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Dietary restraint in relation to nutrient intake, physical activity and iron status in adolescent females

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To investigate the prevalence of dietary restraint in a female adolescent population, and to examine the nutritional consequences of dietary restraint and its implications for iron status. Methods

A total of 64 adolescent females, aged 14–15 years, were recruited from two all-girl schools in central London. Nutrient intake, body weight, physical activity and iron status were measured. Findings were compared between three groups of subjects classified by dietary restraint. Results

Adolescents with a higher BMI percentile were more likely to be highly restrained. Scores on the dietary restraint psychometric measures were comparable with other UK studies in this age group. Energy intake was inversely related to dietary restraint (mean energy intake (SE) for each restraint group were: low 8.99 MJ (0.48), medium 7.98 MJ (0.22) and high 7.35 MJ (0.39) P < 0.05); however, a corresponding relationship between dietary restraint and reduced micronutrient intakes was not found. Highly restrained eaters obtained more of their energy intake from bread, fruit and cheese and less from meat, meat products and confectionery. Levels of physical activity were not significantly different between the dietary restraint groups. There was a poor relationship between reported energy intake and estimated energy expenditure. Haematological parameters of iron status were similar across the restraint groups. Conclusions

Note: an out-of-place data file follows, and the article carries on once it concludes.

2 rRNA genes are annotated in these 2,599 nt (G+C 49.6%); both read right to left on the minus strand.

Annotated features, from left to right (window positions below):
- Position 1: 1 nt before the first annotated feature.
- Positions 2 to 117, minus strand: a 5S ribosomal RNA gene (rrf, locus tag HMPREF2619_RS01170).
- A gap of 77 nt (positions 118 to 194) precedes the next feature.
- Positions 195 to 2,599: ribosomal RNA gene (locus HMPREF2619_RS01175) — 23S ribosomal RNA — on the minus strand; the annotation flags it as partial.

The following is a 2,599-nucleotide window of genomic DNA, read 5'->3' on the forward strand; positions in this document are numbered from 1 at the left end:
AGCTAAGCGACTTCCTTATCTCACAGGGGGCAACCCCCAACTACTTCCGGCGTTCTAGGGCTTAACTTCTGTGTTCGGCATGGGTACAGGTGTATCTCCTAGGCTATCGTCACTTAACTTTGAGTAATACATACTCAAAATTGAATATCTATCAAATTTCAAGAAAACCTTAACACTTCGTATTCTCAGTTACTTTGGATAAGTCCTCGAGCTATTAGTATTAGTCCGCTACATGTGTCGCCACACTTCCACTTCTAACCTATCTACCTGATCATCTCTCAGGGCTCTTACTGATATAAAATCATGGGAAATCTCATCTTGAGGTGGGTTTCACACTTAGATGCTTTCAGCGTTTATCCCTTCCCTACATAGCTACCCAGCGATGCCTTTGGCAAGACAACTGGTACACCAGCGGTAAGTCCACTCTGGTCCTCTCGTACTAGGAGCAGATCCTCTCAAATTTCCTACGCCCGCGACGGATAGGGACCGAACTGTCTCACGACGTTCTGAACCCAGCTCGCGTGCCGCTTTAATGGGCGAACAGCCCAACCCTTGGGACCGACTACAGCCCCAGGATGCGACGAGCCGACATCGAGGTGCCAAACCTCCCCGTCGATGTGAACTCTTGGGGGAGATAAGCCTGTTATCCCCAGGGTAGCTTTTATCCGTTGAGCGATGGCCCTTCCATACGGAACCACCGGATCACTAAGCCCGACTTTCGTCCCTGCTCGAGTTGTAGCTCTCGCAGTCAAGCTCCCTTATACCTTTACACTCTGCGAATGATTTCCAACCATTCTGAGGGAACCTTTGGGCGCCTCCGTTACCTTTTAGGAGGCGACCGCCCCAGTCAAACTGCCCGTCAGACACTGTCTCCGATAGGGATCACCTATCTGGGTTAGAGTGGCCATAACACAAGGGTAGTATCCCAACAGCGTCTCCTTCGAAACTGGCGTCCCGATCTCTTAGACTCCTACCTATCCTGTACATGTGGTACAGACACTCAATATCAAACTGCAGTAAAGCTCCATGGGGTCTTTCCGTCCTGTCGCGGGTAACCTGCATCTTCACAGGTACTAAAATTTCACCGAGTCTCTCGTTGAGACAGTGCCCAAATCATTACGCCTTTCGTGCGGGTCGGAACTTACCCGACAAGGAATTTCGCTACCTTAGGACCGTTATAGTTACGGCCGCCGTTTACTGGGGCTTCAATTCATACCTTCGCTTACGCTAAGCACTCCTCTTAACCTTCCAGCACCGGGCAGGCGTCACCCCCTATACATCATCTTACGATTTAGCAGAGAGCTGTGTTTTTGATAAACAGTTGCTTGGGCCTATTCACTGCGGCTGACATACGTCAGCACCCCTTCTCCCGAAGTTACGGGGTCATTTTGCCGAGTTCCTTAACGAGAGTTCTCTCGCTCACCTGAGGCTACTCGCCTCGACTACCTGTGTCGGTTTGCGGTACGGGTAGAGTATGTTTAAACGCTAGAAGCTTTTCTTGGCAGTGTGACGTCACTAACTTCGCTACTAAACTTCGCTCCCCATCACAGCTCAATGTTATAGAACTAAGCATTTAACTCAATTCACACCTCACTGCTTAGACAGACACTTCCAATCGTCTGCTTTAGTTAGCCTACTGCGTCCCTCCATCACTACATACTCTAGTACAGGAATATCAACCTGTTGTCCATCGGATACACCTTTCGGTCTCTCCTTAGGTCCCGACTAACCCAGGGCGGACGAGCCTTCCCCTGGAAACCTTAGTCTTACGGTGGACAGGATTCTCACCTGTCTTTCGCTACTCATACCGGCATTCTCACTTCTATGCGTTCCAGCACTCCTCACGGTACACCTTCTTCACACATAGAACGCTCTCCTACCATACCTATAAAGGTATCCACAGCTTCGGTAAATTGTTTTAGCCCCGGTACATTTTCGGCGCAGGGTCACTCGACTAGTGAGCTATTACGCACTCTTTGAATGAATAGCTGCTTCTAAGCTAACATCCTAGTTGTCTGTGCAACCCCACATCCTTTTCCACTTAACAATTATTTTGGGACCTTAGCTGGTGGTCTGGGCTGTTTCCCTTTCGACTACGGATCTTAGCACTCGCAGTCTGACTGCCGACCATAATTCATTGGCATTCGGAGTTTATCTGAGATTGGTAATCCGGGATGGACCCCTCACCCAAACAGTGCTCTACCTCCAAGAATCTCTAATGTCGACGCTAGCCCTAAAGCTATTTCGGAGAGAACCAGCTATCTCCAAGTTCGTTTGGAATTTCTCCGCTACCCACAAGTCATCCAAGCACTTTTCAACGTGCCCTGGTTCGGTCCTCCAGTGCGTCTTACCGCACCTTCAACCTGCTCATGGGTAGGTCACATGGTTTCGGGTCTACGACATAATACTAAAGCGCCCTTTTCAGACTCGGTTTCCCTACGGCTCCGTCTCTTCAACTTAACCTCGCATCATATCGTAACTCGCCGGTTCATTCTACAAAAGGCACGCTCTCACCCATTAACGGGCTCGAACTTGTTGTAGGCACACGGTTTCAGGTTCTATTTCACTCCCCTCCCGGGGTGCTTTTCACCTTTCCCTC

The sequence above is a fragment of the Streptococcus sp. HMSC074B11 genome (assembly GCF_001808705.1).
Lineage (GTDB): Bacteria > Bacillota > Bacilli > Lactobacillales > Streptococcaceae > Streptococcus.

Dietary restraint was exercised by the consumption of a `healthy eating diet'. Dieting was not related to a lower iron status; however, the low dietary iron intake and poor iron status of the whole sample is of concern.
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Keywords: adolescents; body mass index; body weight; dietary restraint; energy expenditure; iron status; nutrient intake; physical activity

Document Type: Research Article

Affiliations: 1: Nutrition Research Centre, South Bank University, 103 Borough Road, London SE1 0AA, UK, 2: Department of Experimental Psychology, University of Bristol, 8 Woodland Road, Bristol BS8 1TN, UK

Publication date: 2002-02-01

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